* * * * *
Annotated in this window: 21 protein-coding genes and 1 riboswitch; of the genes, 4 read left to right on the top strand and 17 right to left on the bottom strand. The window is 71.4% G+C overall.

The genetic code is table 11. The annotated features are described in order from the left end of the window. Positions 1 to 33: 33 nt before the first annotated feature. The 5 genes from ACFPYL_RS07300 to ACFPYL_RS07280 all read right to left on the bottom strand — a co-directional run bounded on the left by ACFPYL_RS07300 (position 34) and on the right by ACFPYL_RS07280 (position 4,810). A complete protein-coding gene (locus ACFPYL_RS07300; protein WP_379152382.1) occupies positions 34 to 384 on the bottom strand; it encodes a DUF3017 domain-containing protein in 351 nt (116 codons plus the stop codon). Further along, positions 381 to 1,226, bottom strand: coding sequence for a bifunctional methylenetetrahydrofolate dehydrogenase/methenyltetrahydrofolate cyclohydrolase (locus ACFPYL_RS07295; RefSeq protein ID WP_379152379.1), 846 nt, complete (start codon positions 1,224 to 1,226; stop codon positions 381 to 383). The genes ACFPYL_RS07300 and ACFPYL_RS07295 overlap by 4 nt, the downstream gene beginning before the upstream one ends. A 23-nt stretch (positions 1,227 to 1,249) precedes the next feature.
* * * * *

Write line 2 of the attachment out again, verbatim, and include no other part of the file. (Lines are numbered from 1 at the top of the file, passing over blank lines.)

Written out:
The genetic code is table 11. The annotated features are described in order from the left end of the window. Positions 1 to 33: 33 nt before the first annotated feature. The 5 genes from ACFPYL_RS07300 to ACFPYL_RS07280 all read right to left on the bottom strand — a co-directional run bounded on the left by ACFPYL_RS07300 (position 34) and on the right by ACFPYL_RS07280 (position 4,810). A complete protein-coding gene (locus ACFPYL_RS07300; protein WP_379152382.1) occupies positions 34 to 384 on the bottom strand; it encodes a DUF3017 domain-containing protein in 351 nt (116 codons plus the stop codon). Further along, positions 381 to 1,226, bottom strand: coding sequence for a bifunctional methylenetetrahydrofolate dehydrogenase/methenyltetrahydrofolate cyclohydrolase (locus ACFPYL_RS07295; RefSeq protein ID WP_379152379.1), 846 nt, complete (start codon positions 1,224 to 1,226; stop codon positions 381 to 383). The genes ACFPYL_RS07300 and ACFPYL_RS07295 overlap by 4 nt, the downstream gene beginning before the upstream one ends. A 23-nt stretch (positions 1,227 to 1,249) precedes the next feature.